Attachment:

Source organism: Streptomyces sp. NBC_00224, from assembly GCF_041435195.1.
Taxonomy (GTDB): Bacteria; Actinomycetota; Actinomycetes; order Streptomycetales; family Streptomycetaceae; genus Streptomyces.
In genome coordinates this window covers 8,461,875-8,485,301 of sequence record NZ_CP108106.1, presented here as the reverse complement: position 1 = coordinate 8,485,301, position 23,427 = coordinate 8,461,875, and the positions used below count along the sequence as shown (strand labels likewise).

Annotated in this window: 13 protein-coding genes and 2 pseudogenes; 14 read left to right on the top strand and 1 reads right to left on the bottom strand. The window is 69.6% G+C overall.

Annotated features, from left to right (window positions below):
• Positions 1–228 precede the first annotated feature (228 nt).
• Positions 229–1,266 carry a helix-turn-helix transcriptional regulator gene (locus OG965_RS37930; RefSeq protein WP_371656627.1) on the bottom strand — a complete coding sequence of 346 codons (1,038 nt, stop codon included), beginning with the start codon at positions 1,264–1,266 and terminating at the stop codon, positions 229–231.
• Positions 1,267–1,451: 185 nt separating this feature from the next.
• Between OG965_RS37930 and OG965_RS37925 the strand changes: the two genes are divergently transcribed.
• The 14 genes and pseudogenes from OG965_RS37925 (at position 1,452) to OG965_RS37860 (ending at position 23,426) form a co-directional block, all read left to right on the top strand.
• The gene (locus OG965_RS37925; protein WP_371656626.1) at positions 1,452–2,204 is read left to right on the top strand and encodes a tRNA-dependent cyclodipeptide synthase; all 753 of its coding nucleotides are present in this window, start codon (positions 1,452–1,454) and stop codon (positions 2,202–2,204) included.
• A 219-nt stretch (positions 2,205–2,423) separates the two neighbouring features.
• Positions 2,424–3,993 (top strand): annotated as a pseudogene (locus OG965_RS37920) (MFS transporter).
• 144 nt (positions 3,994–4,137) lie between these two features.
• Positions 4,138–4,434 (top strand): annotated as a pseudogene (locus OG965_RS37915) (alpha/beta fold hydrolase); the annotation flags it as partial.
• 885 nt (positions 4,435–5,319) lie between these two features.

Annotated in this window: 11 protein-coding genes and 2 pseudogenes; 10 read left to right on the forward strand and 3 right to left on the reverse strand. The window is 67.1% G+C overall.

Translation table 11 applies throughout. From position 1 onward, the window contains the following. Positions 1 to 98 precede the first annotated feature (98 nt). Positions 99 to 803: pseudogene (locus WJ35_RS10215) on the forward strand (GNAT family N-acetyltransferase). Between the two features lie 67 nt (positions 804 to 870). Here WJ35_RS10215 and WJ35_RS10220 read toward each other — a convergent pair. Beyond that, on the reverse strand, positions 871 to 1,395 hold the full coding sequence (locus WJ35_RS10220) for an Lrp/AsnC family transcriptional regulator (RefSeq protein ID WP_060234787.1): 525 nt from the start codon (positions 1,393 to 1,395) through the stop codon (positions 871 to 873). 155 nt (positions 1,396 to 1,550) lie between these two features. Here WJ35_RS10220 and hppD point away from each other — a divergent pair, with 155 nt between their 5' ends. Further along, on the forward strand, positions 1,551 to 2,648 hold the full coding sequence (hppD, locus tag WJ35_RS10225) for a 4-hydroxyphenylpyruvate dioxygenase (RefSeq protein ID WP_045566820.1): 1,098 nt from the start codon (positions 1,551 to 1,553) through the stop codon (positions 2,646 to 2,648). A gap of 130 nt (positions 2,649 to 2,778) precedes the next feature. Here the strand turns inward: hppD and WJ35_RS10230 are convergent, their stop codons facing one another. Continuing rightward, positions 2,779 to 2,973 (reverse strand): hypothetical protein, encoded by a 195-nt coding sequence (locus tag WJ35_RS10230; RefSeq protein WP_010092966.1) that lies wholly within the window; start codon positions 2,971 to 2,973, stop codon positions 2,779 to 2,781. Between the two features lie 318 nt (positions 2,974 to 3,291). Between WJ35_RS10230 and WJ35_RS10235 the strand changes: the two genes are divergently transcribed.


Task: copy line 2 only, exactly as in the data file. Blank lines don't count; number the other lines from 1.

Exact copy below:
Taxonomy (GTDB): Bacteria; Actinomycetota; Actinomycetes; order Streptomycetales; family Streptomycetaceae; genus Streptomyces.